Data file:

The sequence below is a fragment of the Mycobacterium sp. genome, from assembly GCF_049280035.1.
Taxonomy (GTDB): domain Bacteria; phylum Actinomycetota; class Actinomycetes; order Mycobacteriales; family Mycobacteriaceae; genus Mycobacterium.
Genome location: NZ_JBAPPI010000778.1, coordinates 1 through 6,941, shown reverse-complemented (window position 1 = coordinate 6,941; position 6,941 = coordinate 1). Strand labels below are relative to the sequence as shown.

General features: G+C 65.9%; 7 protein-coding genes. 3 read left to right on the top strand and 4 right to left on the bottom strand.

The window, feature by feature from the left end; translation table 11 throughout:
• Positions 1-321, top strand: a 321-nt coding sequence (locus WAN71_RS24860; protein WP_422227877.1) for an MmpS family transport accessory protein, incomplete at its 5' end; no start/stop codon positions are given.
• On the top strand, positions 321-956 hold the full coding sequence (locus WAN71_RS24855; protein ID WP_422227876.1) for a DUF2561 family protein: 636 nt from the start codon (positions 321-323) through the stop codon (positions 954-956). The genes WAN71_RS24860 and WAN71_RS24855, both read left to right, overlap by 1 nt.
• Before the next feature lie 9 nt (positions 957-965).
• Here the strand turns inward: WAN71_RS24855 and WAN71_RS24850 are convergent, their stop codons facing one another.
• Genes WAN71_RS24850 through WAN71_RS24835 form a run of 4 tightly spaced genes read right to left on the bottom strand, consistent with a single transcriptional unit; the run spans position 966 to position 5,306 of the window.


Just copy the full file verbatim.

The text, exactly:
The sequence below is a fragment of the Mycobacterium sp. genome, from assembly GCF_049280035.1.
Taxonomy (GTDB): domain Bacteria; phylum Actinomycetota; class Actinomycetes; order Mycobacteriales; family Mycobacteriaceae; genus Mycobacterium.
Genome location: NZ_JBAPPI010000778.1, coordinates 1 through 6,941, shown reverse-complemented (window position 1 = coordinate 6,941; position 6,941 = coordinate 1). Strand labels below are relative to the sequence as shown.

General features: G+C 65.9%; 7 protein-coding genes. 3 read left to right on the top strand and 4 right to left on the bottom strand.

The window, feature by feature from the left end; translation table 11 throughout:
• Positions 1-321, top strand: a 321-nt coding sequence (locus WAN71_RS24860; protein WP_422227877.1) for an MmpS family transport accessory protein, incomplete at its 5' end; no start/stop codon positions are given.
• On the top strand, positions 321-956 hold the full coding sequence (locus WAN71_RS24855; protein ID WP_422227876.1) for a DUF2561 family protein: 636 nt from the start codon (positions 321-323) through the stop codon (positions 954-956). The genes WAN71_RS24860 and WAN71_RS24855, both read left to right, overlap by 1 nt.
• Before the next feature lie 9 nt (positions 957-965).
• Here the strand turns inward: WAN71_RS24855 and WAN71_RS24850 are convergent, their stop codons facing one another.
• Genes WAN71_RS24850 through WAN71_RS24835 form a run of 4 tightly spaced genes read right to left on the bottom strand, consistent with a single transcriptional unit; the run spans position 966 to position 5,306 of the window.